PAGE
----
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Friday, 27 February 2009

Bollard speech to Job Summit

Business is being much more cautious. There is no doubting the size of the shock that is at work in the global economy

Some are saying we are witnessing the biggest destruction of wealth we have ever seen.

A lot of public attention has been focused on the losses flowing out of the sub-prime crisis and flow-on disruption to the financial sector – the IMF estimate these will eventually amount to about $US 2.2 trillion. Some estimate the losses to be even bigger.

But this pales when put against the loss in wealth coming from declining equity and house prices, which already amount to many multiples of the direct losses coming out of the financial sector.

This destruction of wealth is having an inevitable impact on growth. The IMF’s January update estimates a cumulative loss of output relative to potential of about 5% of GDP – around $US 3 trillion.

In response to this shock we are also seeing massive government policy moves. There have been huge coordinated cuts in monetary policy, and a rise in government spending bigger than in any other previous crisis except World War II.

Comparisons of the present world recession to previous recessions, and even to the Great Depression of the 1930s, are rife. To be clear, the state of the global economy and the outlook are very serious, but we are nowhere near Depression-level economic condition.

In world growth terms we are somewhat below the early 1980s recession – that is, significantly worse than the growth troughs in the early 1990s and early 2000s. Unemployment rates will certainly continue to rise, but peak well short of the levels reached in the Depression. Then, unemployment rates rose well above 20 percent in many cases.

Global growth slowed very sharply at the end of last year, surprising governments and forecasters around the world. This is the sharpest contraction we have seen, as the financial crisis hit heavily into economic activity.

In trading partner terms, output contracted in the second half of 2008, and by much more than was experienced during the Asian Crisis or other previous downturns.
Our latest forecast is for trading partner growth to fall in the current quarter by nearly as much as it did in the December quarter. Taken together, this six month period will be the poorest period for the global economy in many decades.

In the medium term the world must adjust to a new global balance. In broad terms this means that Western Anglo economies are going to have to save more, reduce household deficits, build exports and improve their external balances.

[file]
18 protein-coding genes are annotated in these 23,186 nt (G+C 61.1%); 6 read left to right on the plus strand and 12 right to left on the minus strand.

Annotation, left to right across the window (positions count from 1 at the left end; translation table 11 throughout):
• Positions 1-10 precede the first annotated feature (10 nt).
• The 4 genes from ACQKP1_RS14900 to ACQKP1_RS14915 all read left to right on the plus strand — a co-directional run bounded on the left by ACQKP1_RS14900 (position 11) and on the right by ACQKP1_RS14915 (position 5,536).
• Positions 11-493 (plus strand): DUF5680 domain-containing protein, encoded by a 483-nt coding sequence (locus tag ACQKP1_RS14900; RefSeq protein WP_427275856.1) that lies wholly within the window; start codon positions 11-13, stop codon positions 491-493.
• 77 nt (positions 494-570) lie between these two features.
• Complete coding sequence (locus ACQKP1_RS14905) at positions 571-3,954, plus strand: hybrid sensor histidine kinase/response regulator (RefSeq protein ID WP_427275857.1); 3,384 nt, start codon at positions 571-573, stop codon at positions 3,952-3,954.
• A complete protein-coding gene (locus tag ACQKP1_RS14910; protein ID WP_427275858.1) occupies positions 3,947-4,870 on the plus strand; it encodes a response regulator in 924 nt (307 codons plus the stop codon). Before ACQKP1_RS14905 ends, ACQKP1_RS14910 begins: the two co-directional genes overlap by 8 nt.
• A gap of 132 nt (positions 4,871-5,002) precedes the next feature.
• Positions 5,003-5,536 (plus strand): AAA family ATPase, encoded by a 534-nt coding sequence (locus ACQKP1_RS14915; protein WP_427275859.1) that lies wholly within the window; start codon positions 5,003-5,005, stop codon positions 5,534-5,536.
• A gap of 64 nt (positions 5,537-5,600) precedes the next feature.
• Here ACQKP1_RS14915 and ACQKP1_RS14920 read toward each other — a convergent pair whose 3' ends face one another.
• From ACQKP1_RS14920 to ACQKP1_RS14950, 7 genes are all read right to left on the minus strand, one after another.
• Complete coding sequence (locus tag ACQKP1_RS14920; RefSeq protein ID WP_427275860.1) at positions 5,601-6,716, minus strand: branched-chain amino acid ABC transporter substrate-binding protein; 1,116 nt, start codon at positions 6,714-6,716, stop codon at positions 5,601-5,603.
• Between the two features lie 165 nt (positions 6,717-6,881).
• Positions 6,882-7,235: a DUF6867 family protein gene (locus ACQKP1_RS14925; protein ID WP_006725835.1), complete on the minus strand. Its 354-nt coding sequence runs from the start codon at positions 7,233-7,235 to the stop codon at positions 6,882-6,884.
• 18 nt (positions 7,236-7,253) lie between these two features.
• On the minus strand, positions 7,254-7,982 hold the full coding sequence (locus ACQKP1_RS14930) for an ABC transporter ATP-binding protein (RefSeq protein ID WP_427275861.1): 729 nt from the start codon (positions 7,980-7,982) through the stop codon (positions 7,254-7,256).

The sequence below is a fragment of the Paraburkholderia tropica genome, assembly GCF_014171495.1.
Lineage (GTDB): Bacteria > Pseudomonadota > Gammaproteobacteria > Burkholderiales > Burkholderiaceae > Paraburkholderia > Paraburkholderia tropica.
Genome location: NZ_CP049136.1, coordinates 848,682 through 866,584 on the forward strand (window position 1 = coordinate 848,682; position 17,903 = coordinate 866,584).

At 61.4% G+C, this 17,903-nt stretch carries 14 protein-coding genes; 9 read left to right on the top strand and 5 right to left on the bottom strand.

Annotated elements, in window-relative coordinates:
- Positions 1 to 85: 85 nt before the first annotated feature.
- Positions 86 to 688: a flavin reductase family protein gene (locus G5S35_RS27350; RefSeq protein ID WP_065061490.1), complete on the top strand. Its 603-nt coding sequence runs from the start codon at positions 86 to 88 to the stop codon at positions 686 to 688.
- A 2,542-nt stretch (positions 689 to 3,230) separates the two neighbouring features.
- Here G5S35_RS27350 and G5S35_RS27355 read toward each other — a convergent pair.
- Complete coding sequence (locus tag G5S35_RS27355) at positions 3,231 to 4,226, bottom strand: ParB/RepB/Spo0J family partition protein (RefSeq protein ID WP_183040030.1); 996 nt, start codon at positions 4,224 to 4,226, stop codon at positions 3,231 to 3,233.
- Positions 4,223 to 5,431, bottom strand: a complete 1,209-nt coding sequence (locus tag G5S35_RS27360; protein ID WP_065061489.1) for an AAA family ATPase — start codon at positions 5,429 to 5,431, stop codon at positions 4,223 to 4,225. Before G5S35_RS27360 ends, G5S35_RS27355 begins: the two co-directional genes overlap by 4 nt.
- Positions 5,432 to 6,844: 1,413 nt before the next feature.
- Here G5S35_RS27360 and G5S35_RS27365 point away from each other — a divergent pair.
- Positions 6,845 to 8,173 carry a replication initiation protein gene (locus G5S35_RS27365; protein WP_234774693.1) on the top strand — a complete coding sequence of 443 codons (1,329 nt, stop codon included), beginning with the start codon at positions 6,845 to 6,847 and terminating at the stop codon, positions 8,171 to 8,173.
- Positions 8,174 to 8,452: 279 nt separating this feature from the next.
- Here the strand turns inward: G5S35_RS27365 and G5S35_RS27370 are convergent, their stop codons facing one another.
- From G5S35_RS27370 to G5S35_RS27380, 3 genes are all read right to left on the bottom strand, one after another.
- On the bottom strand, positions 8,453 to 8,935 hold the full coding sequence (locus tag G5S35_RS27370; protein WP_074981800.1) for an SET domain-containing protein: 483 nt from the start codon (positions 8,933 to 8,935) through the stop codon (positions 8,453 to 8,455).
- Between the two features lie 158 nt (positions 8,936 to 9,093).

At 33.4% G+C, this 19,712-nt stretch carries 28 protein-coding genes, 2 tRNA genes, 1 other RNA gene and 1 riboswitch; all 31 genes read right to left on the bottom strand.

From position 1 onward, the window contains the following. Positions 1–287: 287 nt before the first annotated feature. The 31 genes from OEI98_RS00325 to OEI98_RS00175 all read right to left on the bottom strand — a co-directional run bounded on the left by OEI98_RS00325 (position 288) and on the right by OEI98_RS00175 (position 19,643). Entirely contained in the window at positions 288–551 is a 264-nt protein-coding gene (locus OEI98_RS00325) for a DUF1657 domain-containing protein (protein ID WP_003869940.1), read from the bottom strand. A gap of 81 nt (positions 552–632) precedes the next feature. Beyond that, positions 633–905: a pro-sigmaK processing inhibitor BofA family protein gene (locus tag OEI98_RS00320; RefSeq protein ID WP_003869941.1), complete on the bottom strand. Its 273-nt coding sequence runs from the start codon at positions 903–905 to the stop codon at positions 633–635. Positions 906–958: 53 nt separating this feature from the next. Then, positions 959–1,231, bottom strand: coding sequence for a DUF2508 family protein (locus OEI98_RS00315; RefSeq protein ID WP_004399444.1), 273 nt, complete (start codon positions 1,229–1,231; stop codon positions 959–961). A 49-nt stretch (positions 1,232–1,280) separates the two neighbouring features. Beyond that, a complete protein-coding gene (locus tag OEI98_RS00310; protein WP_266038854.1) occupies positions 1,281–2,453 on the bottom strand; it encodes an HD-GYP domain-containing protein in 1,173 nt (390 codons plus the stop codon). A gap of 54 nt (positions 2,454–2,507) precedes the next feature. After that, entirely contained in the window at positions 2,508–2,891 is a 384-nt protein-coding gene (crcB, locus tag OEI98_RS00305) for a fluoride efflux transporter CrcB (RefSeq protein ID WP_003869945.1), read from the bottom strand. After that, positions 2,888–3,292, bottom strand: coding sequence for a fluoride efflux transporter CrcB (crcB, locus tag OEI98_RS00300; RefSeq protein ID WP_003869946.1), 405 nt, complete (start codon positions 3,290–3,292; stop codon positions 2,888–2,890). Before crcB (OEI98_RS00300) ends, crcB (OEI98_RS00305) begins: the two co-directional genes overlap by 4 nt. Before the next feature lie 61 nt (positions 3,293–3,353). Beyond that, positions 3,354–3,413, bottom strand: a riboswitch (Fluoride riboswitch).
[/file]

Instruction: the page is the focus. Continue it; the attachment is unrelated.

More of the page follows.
Emerging market economies have seen a big challenge to their strategies of low currency – export-led growth with large reserve build-ups, and they will need to increase domestic consumption growth.

There are short-term pressures that will make this rebalancing even more difficult, particularly the build-up of government fiscal deficits. Some important factors count in New Zealand’s favour.

The economy grew strongly in the 10 years to 2007 - inflation was largely in 1 to 3% target band; giving rise to low unemployment, and a strong fiscal position. However, we had a housing boom over 2003-06 and very low household savings.

We have good institutions. We score highly on measures of ease of doing business, and measures of corruption/transparency. We have flexible labour markets and a a macro framework (notwithstanding the domestic debate we have experienced over recent years) that’s assessed as world best practice.

New Zealand’s freely floating exchange rate is an important buffer against the current, internationally sourced, shock. The downturn in international commodity prices, as well as international investor risk aversion and the contraction of liquidity in the global financial system, have led the value of the New Zealand dollar to fall against all the major currencies.

Not only does currency depreciation cushion the incomes of sectors exporting goods and services priced in foreign currency, it also acts powerfully and in the right direction to encourage the reduction of national debt and re-balancing of sectoral demand that is needed in New Zealand, as a deficit-running country. As a small, open economy with flexible product and labour markets, we should be better positioned than many others to re-orient production and income generation in response.

Also, our established track record for transparency in our regulatory institutions, sound management of the public accounts, and forward-looking monetary policy are well-regarded internationally.

Finally, our banking sector remains sound. The parts of the US and European capital markets that have been most damaged are investment banking, hedge funds, private equity, sovereign wealth funds, and stock, bond and derivatives markets. New Zealand’s direct exposure to these parts of the international capital markets, and to complex derivatives or structured credit products, is very light.